A protection radius computation is carried out in the hybridization computer, in the presence of errors modeled in the Kalman filter. This computation involves in particular the variances taken from the covariance matrix of the Kalman filter. The square root of each variance gives a standard deviation. The standard deviation is used to determine a protection radius. The protection radius computation may be more complex than a simple multiplication of the standard deviation by a coefficient k; this is particularly the case when seeking to determine a protection radius in the presence of a satellite failure in the GPS receiver. In this case, supposing that a protection radius has been computed for a probability of nondetection PND corresponding to a factor k in the above table, it will be considered as a hypothesis that the position variable assigned by this protection radius RP is a variable whose supposed standard deviation is RP/k.

[0071]
[0071]FIG. 4 represents the protection radius computation that is carried out according to the invention.

[0072]
The hybrid inertial unit supplies a protection radius RPpos_hor_hyb for the hybrid horizontal position measurement and a protection radius RP_alt_hyb for the hybrid altitude measurement.

[0073]
The altitude protection radius RP_alt_hyb is associated with a standard deviation Σalt_hyb by simply dividing the protection radius by a factor k=k1 corresponding to the probability of nondetection that is set. Take for example k1=5.7 for a probability of 10^{−7}/hour.

Σalt _{—} hyb=(RP _{—} alt _{—} hyb)/k1

[0074]
Furthermore, a standard deviation Σalt_rad of the altitude measurement RAD_ALT supplied by the radiosonde associated with the terrain database is computed. This standard deviation results from three parameters: the inaccuracy specific to the radiosonde, expressed in the form of a standard deviation Σhautrad; the inaccuracy specific to the terrain database DTED, also expressed in the form of a standard deviation Σdetd; and a dispersion of ground altitudes that exists in the region surrounding the position of the aircraft, this dispersion again being expressed in the form of a standard deviation Σdisp.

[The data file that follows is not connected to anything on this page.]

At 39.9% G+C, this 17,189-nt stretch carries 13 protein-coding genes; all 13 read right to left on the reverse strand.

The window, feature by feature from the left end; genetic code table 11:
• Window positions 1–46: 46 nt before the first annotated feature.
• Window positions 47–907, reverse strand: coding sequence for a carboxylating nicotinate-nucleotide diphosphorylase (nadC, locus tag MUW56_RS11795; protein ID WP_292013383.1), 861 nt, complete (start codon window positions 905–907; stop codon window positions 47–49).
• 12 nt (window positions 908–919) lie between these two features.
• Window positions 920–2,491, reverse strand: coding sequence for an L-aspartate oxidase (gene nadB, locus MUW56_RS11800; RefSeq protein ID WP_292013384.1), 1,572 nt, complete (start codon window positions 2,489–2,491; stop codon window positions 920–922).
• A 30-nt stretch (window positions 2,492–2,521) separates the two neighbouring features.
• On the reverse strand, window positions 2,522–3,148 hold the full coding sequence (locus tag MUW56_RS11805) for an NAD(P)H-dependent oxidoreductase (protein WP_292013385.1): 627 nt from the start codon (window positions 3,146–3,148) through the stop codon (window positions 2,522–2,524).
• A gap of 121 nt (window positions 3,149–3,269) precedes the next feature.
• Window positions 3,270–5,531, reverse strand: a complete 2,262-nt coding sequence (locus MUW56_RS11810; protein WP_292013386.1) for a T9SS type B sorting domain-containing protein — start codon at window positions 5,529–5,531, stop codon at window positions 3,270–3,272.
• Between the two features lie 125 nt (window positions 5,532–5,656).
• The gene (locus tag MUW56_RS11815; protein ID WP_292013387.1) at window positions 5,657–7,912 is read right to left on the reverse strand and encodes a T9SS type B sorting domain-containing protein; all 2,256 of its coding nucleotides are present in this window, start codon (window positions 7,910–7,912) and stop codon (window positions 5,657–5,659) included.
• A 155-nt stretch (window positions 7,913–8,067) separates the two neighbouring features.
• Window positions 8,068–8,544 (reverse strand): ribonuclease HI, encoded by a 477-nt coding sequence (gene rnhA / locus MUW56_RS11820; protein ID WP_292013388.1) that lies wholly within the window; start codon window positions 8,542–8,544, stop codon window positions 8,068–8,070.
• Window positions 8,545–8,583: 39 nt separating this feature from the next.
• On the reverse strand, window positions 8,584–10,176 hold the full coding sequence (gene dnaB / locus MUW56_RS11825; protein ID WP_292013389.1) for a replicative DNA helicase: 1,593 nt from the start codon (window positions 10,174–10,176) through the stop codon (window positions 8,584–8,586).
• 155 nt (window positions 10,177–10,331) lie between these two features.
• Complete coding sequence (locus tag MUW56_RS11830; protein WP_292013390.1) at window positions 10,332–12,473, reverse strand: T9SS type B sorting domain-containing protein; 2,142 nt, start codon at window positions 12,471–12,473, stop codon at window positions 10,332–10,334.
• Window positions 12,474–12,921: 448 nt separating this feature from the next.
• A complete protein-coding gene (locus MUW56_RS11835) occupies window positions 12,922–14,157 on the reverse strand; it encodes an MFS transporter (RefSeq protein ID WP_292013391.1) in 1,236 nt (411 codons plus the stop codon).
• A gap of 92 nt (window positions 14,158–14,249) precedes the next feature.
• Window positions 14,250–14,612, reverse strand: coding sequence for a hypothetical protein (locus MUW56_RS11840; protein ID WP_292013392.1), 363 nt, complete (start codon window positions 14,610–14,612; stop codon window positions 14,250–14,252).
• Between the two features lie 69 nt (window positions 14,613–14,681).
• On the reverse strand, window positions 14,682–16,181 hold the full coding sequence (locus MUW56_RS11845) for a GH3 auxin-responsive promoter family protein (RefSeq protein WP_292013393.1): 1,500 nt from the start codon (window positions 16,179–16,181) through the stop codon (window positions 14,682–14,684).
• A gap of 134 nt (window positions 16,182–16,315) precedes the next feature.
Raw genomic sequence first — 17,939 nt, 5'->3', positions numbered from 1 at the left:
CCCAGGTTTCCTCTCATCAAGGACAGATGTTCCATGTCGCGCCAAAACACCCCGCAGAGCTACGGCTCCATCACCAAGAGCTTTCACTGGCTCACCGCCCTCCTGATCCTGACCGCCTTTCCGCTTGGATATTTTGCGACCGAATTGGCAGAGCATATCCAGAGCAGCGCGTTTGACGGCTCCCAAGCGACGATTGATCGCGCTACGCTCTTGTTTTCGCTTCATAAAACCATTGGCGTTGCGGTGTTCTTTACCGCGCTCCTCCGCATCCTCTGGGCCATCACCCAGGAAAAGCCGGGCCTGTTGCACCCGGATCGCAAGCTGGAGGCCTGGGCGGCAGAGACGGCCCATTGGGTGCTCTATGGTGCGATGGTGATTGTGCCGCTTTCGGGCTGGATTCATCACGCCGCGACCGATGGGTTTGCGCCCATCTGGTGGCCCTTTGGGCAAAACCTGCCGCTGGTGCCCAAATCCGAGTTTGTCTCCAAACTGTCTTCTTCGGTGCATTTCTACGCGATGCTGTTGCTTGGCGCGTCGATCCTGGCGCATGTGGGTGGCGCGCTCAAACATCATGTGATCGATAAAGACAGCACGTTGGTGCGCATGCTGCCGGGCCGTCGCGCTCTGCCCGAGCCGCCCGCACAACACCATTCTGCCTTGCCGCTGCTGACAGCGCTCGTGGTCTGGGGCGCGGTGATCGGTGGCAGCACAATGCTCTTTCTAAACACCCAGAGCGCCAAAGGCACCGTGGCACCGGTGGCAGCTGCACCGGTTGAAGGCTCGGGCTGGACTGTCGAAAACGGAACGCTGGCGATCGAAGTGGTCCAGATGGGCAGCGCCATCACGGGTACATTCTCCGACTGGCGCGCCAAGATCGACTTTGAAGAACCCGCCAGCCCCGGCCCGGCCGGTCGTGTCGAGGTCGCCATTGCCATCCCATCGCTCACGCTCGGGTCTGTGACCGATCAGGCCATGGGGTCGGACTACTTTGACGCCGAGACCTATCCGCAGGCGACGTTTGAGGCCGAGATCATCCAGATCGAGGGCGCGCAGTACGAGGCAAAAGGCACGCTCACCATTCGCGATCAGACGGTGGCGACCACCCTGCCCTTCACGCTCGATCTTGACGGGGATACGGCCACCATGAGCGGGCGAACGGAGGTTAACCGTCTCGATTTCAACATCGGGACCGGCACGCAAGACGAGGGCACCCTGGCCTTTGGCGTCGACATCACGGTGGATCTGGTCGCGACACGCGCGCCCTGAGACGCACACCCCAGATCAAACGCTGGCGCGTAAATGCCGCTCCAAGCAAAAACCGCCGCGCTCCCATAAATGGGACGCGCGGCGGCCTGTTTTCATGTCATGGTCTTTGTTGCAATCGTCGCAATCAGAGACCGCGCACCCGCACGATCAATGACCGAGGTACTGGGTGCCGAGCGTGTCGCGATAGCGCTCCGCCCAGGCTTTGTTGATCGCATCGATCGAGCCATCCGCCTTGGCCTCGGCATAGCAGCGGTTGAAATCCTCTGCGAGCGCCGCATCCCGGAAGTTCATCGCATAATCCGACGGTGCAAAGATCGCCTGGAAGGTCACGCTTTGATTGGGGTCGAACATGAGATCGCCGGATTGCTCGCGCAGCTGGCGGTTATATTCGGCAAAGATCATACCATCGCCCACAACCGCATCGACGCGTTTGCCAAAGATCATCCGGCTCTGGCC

[0075]
If the inaccuracy of the radiosonde is for example 1% and the height it supplies is 1000 meters, it will be considered that the standard deviation Σhautrad is 10 meters.

[0076]
The inaccuracy of the terrain altitude supplied by the database is given by the producer of that database. It may depend on the region in question and on the resolution of the mesh of the base.

[0077]
The standard deviation of dispersion of terrain altitudes in the region being overflown is computed based on the horizontal protection radius RPpos_hor_hyb supplied by the hybrid inertial unit. For this, we determine, for each mesh cell of the terrain database, within a zone surrounding the horizontal position POS_HOR_HYB supplied by the inertial unit, the deviation between the altitude of the ground in this mesh cell and the altitude ALT_GND corresponding to the horizontal position of the aircraft.

[0078]
[0078]FIG. 5 represents the zone in which these deviations are computed; this zone is determined based on the horizontal protection radius. It may be defined by a circle centered on the horizontal position POS_HOR_HYB and having as its radius the protection radius RPpos_hor_hyb given by the inertial unit for the horizontal position; the dashed circle in FIG. 5 represents this zone.

[0079]
However, account may also be taken in this computation of the fact that usually a radiosonde transmits a radio frequency wave that is not along a vertical axis (which would give the height above the ground exactly) but along a cone of vertical axis (the aircraft being assumed to be horizontal) and with a spread of approximately 45°. This cone introduces a certain degree of uncertainty concerning the distance between the aircraft and an obstacle on the ground situated at this distance D; the obstacle is indeed at distance D, but the aircraft is not necessarily situated at a height D above that obstacle if the obstacle is not vertically beneath the aircraft.

[0080]
For this reason, it will be preferable to compute the dispersion of terrain altitudes within a circle the radius of which is not the protection radius RPpos_hor_hyb but the sum of this radius and of a radius Rcone corresponding to the radius of the circle of illumination of the ground by the radiosonde. If the angle of the cone of illumination is 2 a, the radius Rcone is (HAUT_RAD)tana.

[0081]
The circle of radius [(RPpos_hor_hyb)+Rcone] is represented in solid lines in FIG. 5.

[0082]